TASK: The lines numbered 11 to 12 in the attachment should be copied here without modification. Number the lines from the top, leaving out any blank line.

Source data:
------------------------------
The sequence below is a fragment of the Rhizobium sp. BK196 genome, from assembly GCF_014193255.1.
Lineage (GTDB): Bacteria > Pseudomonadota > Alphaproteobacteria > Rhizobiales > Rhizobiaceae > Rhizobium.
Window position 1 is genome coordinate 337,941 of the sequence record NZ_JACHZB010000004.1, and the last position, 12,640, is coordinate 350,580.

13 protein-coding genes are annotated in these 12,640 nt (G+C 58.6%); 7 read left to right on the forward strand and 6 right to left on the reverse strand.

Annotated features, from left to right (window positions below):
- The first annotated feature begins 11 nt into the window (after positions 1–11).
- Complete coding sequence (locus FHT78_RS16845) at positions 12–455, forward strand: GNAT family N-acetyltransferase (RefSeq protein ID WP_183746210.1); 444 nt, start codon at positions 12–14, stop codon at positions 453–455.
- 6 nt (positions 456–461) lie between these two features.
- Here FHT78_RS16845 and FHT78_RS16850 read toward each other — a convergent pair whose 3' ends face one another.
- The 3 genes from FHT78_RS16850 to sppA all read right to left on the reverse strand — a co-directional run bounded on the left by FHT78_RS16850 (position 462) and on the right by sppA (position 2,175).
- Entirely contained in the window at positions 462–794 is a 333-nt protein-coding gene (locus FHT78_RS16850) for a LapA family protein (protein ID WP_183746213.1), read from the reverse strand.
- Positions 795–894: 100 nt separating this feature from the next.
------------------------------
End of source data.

- Entirely contained in the window at positions 462–794 is a 333-nt protein-coding gene (locus FHT78_RS16850) for a LapA family protein (protein ID WP_183746213.1), read from the reverse strand.
- Positions 795–894: 100 nt separating this feature from the next.